Motion Control Builds Semiconductors, Part I of II
| By: Kristin Lewotsky, Contributing Editor
When you think of motion control in semiconductor fabrication, you probably envision robotic arms placing wafers on vacuum chucks or servo motors shifting the exposure area in step-and-scan lithography machines. The reality goes far beyond actual process tools, however, to encompass everything from moving pods of wafers around the fab to assembling circuit boards with pick-and-place operations.
In semiconductor fabrication as nowhere else, time is money and yield is king. “The direction everything is headed is to gain more precision, to get there faster and to accelerate harder,” says Ty Safreno, CEO/CTO of Trust Automation Inc. (San Luis Obispo, California). New trends in motion control are providing the tools to do just that.
Given today’s ever-shrinking feature sizes, contamination control is paramount in ensuring yield. Although the fab floor is typically maintained at U.S. federal standard Class 100 to Class 1000, within the process tools the standard is considerably tighter. To protect 300 mm silicon wafers from contamination, they are whisked from process tool to process tool in front-opening unified pods (FOUPs). With a capacity of 13 to 25 wafers, a loaded FOUP weighs in excess of 19.8 lbs (9 kg) and can hold as much as $500,000 of product. At the equipment front end module (EFEM) load ports to the process tools, the wafers pass from the FOUP into the tool interior; after the process is complete, they are reloaded into the FOUP and taken on to the next step.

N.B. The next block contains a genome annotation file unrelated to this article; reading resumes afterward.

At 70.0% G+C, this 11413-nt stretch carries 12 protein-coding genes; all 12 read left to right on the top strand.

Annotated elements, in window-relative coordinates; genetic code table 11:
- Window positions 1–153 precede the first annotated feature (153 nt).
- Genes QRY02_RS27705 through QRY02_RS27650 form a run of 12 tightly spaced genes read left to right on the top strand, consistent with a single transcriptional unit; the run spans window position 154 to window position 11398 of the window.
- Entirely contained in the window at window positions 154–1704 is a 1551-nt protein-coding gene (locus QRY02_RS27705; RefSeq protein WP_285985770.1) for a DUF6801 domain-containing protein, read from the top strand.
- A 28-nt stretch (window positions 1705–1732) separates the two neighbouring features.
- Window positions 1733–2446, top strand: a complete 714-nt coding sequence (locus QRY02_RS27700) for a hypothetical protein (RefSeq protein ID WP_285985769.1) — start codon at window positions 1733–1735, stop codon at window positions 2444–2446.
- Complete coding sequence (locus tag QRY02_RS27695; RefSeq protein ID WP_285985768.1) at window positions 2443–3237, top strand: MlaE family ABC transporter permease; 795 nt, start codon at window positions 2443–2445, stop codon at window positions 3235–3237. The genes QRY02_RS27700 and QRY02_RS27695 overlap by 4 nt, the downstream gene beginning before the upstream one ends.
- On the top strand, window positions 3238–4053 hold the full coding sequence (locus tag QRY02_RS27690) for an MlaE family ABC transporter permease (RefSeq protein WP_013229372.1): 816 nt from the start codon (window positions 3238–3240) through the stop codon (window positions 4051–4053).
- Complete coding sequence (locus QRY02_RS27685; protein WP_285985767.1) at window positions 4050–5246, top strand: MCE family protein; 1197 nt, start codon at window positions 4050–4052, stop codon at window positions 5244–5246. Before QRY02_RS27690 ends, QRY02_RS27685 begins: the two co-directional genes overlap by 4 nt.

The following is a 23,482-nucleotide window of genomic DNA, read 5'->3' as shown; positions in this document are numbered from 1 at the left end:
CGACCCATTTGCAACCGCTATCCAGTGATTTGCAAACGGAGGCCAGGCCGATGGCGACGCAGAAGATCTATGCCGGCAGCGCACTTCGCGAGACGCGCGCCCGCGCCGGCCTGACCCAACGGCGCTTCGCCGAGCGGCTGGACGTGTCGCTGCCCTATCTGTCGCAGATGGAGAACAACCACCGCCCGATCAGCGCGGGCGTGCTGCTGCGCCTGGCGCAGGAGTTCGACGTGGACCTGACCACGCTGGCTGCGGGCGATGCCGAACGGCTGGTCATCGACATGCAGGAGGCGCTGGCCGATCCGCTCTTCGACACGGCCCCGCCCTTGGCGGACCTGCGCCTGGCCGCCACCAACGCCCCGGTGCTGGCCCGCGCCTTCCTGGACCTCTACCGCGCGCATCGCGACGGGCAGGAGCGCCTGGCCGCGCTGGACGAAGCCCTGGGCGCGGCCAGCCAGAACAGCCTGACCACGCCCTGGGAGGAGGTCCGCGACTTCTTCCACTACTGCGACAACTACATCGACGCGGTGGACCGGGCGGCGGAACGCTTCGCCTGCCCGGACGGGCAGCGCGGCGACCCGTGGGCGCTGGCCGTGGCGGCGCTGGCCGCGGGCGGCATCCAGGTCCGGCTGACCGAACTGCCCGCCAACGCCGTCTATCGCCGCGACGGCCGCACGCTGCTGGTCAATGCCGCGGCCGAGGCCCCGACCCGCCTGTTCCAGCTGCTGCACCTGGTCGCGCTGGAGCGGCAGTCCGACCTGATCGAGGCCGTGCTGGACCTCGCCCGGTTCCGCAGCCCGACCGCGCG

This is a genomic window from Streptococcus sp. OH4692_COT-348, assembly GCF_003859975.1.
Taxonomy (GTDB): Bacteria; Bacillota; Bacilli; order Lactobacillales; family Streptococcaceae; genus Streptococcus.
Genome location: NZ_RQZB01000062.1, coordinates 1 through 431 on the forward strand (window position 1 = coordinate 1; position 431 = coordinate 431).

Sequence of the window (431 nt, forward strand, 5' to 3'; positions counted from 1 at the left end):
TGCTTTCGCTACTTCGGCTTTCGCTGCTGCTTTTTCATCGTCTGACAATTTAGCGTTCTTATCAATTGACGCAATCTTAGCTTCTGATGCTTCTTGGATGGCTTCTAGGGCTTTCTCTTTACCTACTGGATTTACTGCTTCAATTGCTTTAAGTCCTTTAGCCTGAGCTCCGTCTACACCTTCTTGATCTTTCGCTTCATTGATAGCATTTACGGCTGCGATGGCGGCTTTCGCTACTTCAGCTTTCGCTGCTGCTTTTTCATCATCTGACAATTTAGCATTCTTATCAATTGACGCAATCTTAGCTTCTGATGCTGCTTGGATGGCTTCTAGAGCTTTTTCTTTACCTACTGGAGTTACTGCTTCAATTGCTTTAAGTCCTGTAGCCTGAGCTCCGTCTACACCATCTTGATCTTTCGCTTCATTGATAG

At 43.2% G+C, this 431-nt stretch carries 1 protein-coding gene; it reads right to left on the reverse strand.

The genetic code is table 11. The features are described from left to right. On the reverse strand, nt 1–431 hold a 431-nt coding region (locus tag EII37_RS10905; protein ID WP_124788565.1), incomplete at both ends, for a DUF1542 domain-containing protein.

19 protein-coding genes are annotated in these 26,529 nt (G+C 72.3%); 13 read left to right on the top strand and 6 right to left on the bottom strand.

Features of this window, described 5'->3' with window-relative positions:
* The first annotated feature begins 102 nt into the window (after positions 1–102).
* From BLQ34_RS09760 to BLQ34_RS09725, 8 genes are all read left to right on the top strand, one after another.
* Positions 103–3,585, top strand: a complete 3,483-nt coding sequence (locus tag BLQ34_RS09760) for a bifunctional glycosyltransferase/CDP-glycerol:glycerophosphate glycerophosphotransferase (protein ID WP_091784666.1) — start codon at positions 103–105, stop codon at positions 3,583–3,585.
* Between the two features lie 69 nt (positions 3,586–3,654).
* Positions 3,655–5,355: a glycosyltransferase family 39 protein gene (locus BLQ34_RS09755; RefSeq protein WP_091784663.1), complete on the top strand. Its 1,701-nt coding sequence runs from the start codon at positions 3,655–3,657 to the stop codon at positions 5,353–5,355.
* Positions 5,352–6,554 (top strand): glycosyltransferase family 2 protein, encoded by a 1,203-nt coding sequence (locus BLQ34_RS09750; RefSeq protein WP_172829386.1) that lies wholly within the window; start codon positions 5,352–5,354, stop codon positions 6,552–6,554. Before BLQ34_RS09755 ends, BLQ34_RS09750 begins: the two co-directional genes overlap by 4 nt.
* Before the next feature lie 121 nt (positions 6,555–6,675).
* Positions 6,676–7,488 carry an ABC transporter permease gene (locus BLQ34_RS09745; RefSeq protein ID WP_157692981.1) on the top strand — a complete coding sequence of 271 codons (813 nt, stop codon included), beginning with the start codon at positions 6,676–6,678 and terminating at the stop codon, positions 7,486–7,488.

The FOUPs typically move around on an automated overhead transport system involving as many as a thousand cars, each of which can travel as fast as 10 mph over a varying route within the fab before stopping at the load port of a given process tool. According to Anthony Bonora, vice president and CTO of Asyst Technologies Inc. (Fremont, CA), the cars contain multiple axes of servo drive systems. Belts or cables lower the container to the port in a matter of seconds, to a positional accuracy of a few millimeters over some 2 to 3 m of drop.”
Here’s where one challenge emerges -- stopping a nearly 20 lb FOUP without ringing or overshoot. Highly-refined drive hardware and control algorithms provide the solution. The use of belts for vertical positioning would seem to fly in the face of conventional wisdom. After all, if a belt breaks, you run the risk of having a $500,000 load in freefall. On the other hand, belts are the only means of achieving sufficiently fast motion. Asyst uses belts which contain embedded conductors that monitor belt integrity and enable power and communication to the mechanical gripping element.
EFEMs on the Move
Motion control and contamination control both come into play at the EFEM load ports. The combination of docked FOUP and load port uses a system of internal doors and locks to prevent particles from the fab floor from entering the tool. When the FOUP docks against the load port, back pressure on the process-tool side whisks away particles. The load ports themselves thus typically contain three or four axes of servo drive mechanisms with encoders to unlatch, retract and lower the doors, and correctly position the FOUP.
EFEMs not only include wafer-handling robots, they also integrate machine vision capabilities to allow the system to identify and align the wafers. The EFEM is motion control intensive, Bonora says. An Asyst EFEM product fitted with four load ports, for example, has a total of 22 servo axes: four for each load port, four more for the wafer engine that extracts and moves the wafers, and two more for prealignment.
How do they handle all those axes? “We use a centralized controller but we have the servo driver boards distributed,” says Bonora, describing the SynqNet-based system. “With one central processing unit, we can coordinate the activities of all of the load ports, if required, and all of the activities of the wafer engine. It’s distributed drivers but centralized high level control.”